If you still rely on solely your paycheque to fund your life, you’re putting yourself in the riskiest positions on the planet. This applies regardless your employment status. Whether or not you’re an employee, or self-employed, it’s damn risky to put all of your eggs in one basket. But Cat, no worries! I’ve got a pension and retirement fund! Nope. That’s not what I’m talking about. Putting eggs aside for retirement is a given. No one can work forever. The way things are working out, we generally live longer than we expect, which is good news. The bad news is that no one knows how long they’ll be kicking around. If you run out of money when you’re 80 with a good 15 years left on you, well… sorry to say… you’re screwed.

 

 

Why do you think I started this blog? Why do you think I have so many projects on the go? Yes, ambition is one. I love executing. I love doing a ton of things. But ultimately, I know for certain I can’t be on this consulting train forever. Even if you can, you’re still putting all of your eggs in one basket: the solopreneur basket of consulting. Yes, it’s a sweet gig. Yes, your earning potential skyrockets in relation to being an employee. Yes, you have more control of your time.

 

But mark my word: the sun doesn’t shine on you forever.

 

For one thing, you can’t really handle more than one, maybe two clients at a time. Trust me, balancing two clients is hard. First, it’s hard to score more than one client at once. As long as project resources are planned by number of hours worked, most contract requests are for full-time consulting expertise for a given period of time. Most clients need you to be on site. Sure telecommute is getting more common-place, but clients always try to bargain down your rate. They think that you don’t have as much travel expense to incur. That’s BS. To counter this, I always remind them travel expenses are negotiated separately. You’re paying for my expertise. And I don’t suddenly get dumber if I’m working remotely. My rate is my rate. I digress.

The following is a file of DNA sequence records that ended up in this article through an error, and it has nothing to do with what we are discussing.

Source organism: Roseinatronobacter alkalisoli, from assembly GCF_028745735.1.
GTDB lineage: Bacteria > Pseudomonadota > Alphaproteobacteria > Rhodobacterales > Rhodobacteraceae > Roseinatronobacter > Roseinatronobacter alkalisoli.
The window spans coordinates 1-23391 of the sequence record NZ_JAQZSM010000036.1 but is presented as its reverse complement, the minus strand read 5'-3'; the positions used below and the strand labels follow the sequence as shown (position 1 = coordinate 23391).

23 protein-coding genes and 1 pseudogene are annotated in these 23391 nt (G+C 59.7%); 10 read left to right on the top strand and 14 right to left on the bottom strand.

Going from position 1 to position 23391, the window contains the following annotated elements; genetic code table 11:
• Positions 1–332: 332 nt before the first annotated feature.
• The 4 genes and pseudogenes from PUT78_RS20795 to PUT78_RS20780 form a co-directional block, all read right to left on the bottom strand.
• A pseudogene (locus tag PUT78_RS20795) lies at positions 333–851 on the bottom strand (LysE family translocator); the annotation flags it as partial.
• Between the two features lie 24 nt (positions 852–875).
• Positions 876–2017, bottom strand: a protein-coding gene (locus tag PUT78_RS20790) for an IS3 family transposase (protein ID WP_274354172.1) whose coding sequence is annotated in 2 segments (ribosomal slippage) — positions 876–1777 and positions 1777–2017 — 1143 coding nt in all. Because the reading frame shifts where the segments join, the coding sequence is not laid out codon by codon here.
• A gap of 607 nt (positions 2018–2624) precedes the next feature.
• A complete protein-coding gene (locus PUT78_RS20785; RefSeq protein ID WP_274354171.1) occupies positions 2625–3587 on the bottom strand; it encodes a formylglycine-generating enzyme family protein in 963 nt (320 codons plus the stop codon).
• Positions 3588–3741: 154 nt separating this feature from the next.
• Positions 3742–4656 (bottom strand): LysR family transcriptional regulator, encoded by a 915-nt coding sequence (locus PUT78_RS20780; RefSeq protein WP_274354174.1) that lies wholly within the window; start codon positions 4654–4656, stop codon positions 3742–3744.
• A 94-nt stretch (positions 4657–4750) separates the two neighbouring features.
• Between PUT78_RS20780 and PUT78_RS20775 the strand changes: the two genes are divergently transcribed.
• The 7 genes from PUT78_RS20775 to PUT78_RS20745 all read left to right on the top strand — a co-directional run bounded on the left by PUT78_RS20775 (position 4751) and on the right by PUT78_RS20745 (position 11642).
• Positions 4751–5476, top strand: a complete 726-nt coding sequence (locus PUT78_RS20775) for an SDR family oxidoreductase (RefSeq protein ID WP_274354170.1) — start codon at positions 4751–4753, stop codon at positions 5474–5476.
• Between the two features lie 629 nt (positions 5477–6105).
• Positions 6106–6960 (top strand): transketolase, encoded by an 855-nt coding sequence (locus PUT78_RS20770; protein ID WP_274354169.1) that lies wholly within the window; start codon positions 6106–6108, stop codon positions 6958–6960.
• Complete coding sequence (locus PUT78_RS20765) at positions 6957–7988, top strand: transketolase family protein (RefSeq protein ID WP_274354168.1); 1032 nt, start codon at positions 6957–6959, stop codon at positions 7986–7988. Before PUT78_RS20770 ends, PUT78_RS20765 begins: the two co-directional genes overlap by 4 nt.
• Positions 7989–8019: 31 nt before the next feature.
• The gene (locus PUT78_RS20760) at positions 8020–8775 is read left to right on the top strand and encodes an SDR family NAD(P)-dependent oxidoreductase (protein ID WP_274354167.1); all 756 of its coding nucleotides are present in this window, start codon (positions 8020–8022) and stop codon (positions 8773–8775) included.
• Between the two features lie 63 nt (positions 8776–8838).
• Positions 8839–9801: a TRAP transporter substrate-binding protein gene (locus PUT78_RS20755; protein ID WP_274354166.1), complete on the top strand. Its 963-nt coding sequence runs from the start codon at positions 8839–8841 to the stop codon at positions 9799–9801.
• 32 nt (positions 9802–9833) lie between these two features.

Balancing two clients required me to work on average 60 – 90 hours a week. It was hard. I won’t ever do it again. Hence, I’m back to putting all of my eggs into one contract at a time.

 

This leads to the importance of establishing multiple streams of income. I’m not in the position to advise you how to do that, or what financial instruments to put your money. That’s up to you, your creativity and your experts. What I will tell you, however, is that it needs to satisfy a few conditions:

 

1. It must be Liquid.

I’ve been investments where I committed an exorbitant amount of money and have yet to see a penny of it come back to me. I have no reason to doubt that I eventually receive a healthy return. It just takes time. Here is one thing that I have learned. Whatever your investment is, if you’re going to use it as a source of income, liquidity is of utmost importance. Remember, we’re talking income streams here, not necessarily wealth building strategies. They’re two different things. Sometimes they amount to the same thing, but not always. Wealth building strategies are vehicles that add to your asset list. (And no, your primary residence is not an asset. Unless you’ve paid it off, it’s a liability. It’s the largest, heaviest liability you’ll likely ever have).